“One example is astronomy,” said Gilmartin: “women answered 39 percent more questions than men, and they actually answered the questions at a lower anonymous rate than men (2 percentage points). In this case, women answered questions 17 percent of the time anonymously (so 17/100 times women chose to answer, they did so anonymously), whereas men answered questions 19 percent of the time anonymously. This would be interpreted that women in astronomy are more confident than men. In robotics, by contrast, women answered 41 percent fewer questions, at a much higher anonymous rate (10 percentage points) than men. So, the confidence gap is much bigger there.”

According to Gilmartin, it’s important to measure behavioral differences like these because the research also revealed another sobering piece of the STEM engagement puzzle: If there’s a confidence gap in a class or field, the gap never closes; in fact, it widens.

“We thought that when the data showed there was a large discrepancy in engagement that the gap would eventually close as students moved forward in their field. But over time the gap actually widened!”

(Next page: How to increase STEM confidence; the best schools for STEM engagement)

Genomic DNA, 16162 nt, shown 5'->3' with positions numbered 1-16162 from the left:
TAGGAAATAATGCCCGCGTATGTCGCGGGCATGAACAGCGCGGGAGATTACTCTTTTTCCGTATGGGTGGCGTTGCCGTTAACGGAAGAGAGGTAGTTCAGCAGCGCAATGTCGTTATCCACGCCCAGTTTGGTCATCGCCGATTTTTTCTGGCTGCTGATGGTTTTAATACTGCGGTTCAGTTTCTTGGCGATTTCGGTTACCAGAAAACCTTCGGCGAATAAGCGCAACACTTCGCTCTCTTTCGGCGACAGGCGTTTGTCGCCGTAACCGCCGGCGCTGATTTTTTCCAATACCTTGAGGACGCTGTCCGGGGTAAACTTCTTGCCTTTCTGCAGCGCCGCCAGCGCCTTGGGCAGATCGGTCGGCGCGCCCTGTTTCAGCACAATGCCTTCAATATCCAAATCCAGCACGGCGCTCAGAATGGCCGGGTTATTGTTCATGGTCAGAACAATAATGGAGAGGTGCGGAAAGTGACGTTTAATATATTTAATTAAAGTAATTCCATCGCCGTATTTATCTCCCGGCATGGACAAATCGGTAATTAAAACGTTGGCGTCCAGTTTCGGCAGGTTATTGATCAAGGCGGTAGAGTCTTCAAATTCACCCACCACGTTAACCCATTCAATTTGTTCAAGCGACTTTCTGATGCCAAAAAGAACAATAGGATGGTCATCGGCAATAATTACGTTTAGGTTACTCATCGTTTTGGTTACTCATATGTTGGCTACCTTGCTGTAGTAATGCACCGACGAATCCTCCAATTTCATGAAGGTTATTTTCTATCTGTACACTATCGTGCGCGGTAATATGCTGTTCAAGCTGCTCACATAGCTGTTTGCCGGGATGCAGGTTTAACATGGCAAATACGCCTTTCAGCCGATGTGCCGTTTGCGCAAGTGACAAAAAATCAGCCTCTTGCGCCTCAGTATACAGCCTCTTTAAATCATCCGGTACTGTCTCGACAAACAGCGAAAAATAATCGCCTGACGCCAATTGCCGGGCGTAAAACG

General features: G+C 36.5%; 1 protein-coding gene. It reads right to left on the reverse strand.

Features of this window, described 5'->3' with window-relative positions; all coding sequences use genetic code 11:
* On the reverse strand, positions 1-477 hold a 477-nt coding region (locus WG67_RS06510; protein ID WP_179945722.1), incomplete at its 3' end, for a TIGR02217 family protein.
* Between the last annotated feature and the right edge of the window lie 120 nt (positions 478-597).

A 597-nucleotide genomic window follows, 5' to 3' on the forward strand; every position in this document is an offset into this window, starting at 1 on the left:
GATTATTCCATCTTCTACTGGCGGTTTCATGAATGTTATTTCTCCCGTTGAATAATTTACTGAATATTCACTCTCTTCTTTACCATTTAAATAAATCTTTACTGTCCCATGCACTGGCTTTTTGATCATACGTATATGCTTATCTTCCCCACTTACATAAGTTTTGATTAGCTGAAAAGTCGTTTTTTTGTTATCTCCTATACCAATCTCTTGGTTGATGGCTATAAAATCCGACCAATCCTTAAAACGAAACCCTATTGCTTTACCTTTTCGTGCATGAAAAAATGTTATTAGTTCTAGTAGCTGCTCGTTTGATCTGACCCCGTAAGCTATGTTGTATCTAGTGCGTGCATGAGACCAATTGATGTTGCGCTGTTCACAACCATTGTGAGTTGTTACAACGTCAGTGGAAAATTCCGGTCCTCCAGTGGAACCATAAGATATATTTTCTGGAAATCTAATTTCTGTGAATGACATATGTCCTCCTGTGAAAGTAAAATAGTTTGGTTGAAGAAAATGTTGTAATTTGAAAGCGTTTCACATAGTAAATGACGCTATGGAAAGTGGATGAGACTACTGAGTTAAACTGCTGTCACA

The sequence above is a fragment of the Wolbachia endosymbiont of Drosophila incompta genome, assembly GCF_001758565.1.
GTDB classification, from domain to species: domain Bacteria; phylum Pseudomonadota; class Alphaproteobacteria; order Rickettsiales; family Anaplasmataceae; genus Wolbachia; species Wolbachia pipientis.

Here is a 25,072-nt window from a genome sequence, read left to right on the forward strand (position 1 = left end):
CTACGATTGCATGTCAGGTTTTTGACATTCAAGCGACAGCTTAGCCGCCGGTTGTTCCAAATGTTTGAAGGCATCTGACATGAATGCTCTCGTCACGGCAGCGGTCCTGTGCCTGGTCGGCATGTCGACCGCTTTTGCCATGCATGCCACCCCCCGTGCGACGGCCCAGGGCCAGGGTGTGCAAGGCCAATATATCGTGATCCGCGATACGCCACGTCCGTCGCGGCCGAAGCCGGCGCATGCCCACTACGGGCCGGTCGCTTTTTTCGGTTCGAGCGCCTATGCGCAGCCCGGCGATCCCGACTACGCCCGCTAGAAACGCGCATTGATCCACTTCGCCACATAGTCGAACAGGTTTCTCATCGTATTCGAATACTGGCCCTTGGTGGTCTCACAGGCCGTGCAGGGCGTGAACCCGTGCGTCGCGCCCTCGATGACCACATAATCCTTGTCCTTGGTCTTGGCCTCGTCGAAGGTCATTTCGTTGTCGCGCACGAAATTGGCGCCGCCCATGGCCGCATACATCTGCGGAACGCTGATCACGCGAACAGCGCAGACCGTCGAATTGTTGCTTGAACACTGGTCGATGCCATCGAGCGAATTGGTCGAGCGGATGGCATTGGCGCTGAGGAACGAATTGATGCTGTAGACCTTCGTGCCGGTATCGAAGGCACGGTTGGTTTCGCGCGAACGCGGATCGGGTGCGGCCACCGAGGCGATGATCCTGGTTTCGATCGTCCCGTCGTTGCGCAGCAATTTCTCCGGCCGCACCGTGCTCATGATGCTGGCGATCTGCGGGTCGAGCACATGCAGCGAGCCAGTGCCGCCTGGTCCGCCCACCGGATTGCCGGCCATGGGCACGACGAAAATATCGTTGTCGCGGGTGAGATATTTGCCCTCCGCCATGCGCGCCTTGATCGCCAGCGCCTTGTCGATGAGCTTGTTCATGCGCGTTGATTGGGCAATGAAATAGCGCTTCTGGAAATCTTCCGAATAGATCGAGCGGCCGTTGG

Outside of comparing astronomy to robotics, here’s how other STEM subjects rated on the gender engagement scale, according to Piazza’s data [Ordered from lowest confidence gap for women to highest confidence gap for women. As a general rule, the more negative the number, the greater the confidence gap between women and men. When it’s positive, it means that women are more confident in that subject or field.]

Astronomy/astrophysics: Female/male answers: 39 percent; Female/male answers anonymous gap: 2 percent. Gilmartin says this is one of the few STEM subjects where women answer more than men.

Accounting/finance: 18 percent; -1 percent

Economics: 11 percent; -1 percent

Business: 8 percent; 10 percent

Psychology: -3 percent; -6 percent

Mathematics: -8 percent; -8 percent

Electrical/computer engineering: -15 percent; -14 percent

Biology: -17 percent; -2 percent

Physics: -22 percent; -18 percent

Aerospace/mechanical engineering: -25 percent; -14 percent